Tuesday, February 2, 2010

Poodle Day

    February Second is traditionally known as Groundhog Day, the morn of which the prediction of the length of winter is based on the appearance of the shadow of a rodent. Shadow appears: winter lingers six more weeks. Shadow does not appear: spring is near! Not very scientific, but I'm buying into it. Rodents have historically been used to predict many things: Bubonic plague, the Black Death, Typhus, Lieptospirosis....It is also a well-known scientific fact that without rodents, the research lab would be non-existent.  Rodents are brilliant little creatures capable of assuming many roles and contributing to great scientific discoveries, albeit not very attractive or lovable in the process.  Makes perfect sense to add weather forecasting to the list.
      February Second was also my dearly departed maternal grandmother's birthday, a much more historic occasion than the mere passing of a shadow cast by an emmerging rodent. She was not very fond of rodents, and it seemed a shame that  her historic Birth Day had to coincide with the celebration of the awakening of a hibernating rodent. A rather large, yellow-toothed, grumpy, sleepy, not-terribly-attractive-rodent at that.                                                                                                                                                           
     Not only did the world have to gaze at a buck-toothed fur-ball every year on her birthday, but the gentleman that accompanied "Punxsutawney Phil" from his slumber was a gentleman dressed in the out-dated fashion of the late nineteenth-century. If there was one thing that my grandmother was particular about, it was her attire. It had to be current, fashionable, coordinated and accessorized.
     I will never forget one particularly hot July day when I was in York, S.C.  visiting Grandmother. The temperature was hovering well over the 100 degree mark and it was, as we like to say down here, sweltering. As usual, we were sitting in the swing on the front porch, drinking coffee and watching the world pass by. Yes, I said coffee. My grandmother had a theory that if it was hot outside, one should drink coffee to balance the internal temperature of one's body with that of the external temperature, thereby reducing the effects of the heat.  Not very scientific, but it seemed to work. Besides,  there would be no research with rat labs conducted in THIS household, and we loved coffee. So I simply took her word for it and poured us both a steaming cup.
      Grandmother was looking particularly attractive this day, dressed in a smart Shrader Sport shirtdress with a raspberry, camel, and teal stripe.   A coordinating raspberry cotton cardigan was draped around her shoulders, and a pearl necklace and matching "earbobs" completed the look. She sat there on the porch sipping her coffee, pushing the swing gently with her foot, and fanning away beads of perspiration that were accumulating on her powdered brow.
    "My, it certainly is hot today," Grandmother commented as she sipped and rocked in the swing.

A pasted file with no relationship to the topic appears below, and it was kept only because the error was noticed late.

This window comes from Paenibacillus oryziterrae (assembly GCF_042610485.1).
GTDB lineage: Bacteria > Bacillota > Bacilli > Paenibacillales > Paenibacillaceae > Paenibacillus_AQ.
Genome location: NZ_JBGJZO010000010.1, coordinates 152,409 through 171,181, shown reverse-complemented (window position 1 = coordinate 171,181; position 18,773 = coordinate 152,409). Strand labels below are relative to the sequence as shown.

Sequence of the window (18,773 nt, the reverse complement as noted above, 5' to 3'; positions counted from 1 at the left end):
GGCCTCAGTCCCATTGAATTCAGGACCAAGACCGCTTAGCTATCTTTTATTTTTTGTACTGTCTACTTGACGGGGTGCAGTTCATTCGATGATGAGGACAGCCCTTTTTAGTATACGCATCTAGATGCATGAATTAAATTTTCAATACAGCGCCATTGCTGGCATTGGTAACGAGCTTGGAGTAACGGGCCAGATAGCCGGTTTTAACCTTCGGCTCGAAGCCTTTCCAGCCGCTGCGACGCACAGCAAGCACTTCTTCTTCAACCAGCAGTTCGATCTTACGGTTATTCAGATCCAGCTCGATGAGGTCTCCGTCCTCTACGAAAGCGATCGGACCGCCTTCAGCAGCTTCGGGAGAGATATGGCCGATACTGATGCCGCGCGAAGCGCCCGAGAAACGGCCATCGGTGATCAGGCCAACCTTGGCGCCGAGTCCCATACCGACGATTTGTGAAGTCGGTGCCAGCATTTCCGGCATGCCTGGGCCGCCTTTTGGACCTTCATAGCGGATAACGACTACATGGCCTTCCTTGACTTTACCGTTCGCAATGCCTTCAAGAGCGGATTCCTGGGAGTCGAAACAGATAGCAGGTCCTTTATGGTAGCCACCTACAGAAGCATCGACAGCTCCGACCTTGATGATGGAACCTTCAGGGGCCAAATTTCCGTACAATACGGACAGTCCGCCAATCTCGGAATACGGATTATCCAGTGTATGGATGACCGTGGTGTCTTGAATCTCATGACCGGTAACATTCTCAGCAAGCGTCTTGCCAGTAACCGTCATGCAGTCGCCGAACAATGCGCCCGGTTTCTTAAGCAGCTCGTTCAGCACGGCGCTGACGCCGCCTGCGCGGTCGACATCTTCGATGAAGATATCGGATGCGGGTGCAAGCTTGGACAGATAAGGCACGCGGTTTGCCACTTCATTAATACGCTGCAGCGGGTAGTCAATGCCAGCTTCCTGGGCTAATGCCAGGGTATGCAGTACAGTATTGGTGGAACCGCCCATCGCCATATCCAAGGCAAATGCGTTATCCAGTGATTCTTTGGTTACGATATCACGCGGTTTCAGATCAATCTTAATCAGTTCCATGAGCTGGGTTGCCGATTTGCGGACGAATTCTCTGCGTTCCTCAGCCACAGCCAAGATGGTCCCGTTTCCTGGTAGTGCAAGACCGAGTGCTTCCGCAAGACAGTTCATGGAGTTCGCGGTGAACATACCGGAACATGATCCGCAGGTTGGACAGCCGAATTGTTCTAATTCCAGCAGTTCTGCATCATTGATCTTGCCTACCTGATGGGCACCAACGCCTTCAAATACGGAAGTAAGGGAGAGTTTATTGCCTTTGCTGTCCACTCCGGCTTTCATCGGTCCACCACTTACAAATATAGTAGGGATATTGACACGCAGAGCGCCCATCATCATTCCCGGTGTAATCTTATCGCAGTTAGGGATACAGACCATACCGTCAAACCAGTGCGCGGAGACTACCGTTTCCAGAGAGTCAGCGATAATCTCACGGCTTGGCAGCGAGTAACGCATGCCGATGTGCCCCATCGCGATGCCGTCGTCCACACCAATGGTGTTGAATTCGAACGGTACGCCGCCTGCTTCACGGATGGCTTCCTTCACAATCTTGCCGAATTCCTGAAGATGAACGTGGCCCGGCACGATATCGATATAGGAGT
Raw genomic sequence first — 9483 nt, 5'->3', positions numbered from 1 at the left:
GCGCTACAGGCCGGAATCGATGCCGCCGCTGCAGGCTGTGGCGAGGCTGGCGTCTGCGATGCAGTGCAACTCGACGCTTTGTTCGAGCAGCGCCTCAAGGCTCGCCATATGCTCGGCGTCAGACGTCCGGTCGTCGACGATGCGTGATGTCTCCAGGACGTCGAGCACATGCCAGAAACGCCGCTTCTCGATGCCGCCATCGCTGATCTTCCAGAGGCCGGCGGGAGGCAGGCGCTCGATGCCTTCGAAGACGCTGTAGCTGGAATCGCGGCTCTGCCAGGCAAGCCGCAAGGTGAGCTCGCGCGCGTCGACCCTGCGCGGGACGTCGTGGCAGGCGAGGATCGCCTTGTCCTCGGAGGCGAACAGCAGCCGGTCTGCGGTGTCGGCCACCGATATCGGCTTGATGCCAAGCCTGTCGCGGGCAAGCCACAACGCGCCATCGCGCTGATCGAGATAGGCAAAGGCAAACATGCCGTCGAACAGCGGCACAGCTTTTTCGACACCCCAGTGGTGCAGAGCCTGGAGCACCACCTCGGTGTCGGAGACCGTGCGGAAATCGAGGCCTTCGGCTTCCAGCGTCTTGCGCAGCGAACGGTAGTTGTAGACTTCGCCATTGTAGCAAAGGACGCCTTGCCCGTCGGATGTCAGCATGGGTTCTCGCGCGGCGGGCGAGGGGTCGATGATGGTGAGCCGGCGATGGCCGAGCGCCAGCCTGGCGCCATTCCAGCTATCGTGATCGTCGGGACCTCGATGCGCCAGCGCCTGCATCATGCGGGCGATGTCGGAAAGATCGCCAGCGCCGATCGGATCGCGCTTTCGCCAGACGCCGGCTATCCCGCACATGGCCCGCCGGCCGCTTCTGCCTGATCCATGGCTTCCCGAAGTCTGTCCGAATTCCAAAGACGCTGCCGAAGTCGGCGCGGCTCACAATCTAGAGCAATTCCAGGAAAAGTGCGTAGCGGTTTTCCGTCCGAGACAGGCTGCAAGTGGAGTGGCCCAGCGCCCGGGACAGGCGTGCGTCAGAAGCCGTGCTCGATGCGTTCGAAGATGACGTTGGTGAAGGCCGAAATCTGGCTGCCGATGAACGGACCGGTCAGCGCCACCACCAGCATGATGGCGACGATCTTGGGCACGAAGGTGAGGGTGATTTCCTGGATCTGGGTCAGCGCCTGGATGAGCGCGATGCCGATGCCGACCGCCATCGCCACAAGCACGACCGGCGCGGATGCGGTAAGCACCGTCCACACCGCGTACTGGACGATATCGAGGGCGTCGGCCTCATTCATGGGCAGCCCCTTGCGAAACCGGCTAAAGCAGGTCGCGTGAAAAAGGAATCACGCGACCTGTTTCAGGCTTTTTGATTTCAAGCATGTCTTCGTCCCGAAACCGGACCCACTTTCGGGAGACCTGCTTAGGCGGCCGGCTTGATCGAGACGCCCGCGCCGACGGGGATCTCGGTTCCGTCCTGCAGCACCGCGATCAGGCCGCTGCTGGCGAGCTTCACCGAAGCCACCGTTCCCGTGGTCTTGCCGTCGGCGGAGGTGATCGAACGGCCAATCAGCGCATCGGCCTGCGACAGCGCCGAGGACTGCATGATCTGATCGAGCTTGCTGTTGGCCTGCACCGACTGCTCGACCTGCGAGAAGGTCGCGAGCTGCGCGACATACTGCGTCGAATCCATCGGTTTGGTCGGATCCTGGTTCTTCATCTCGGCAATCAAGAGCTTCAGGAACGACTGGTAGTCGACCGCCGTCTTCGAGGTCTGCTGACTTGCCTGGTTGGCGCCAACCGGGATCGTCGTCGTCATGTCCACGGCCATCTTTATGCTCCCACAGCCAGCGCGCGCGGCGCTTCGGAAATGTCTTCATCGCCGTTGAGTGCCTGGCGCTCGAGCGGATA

I couldn't help but notice her cardigan still draped across her shoulder.
      "Grandmama, maybe if you took off your sweater you wouldn't be so warm," I suggested.
     "What?! Why, just look at how the raspberry of this sweater perfectly picks up the raspberry stripe in my dress. It would RUIN my outfit if I took off this sweater. Besides, what if France Addicks happened to walk down the street right now and didn't see how cute I looked in this outfit? I am NOT taking off this sweater."
     This came from the woman who always told me we have to "suffer to be beautiful," and whose scientific methods were more than questionable, but with whom I was not going to argue. She had her standards, and she lived by them with a fierce determination.
     So, as you must realize, it was a little hard to swallow that her glorious, memorable, historic date of birth had to coincide with the celebration of the awakening of a hibernating rodent accompanied from his burrow by a gentleman dressed in passe couture.
      Therefore, I chose this morning not to take the word of Punxsutawney Phil, but rather to take a more fashionable vehicle with which to predict the emmergence of spring.  Today, I officially declared  "Poodle Day." I marched Mr. Big, my rather fashionably dressed, immaculately groomed, oh-so-current toy poodle out into the cold February morn,  and stood there searching for his shadow as he shivered on the icy ground.
       Mr. Big predicted that we will have six more weeks of winter. After that, he stomped back into the house, shook the cold off his baby-blue hooded sweater with the matching pom-poms cascading down the back, and curled up into a ball in front of the fireplace. 
     Not very scientific, but it sure beats a dirty rodent, and I am sure my grandmother would be pleased.
   "Rebel searches for a shadow as Mr. Big emmerges...one is to be found, alas, six more weeks of winter..."

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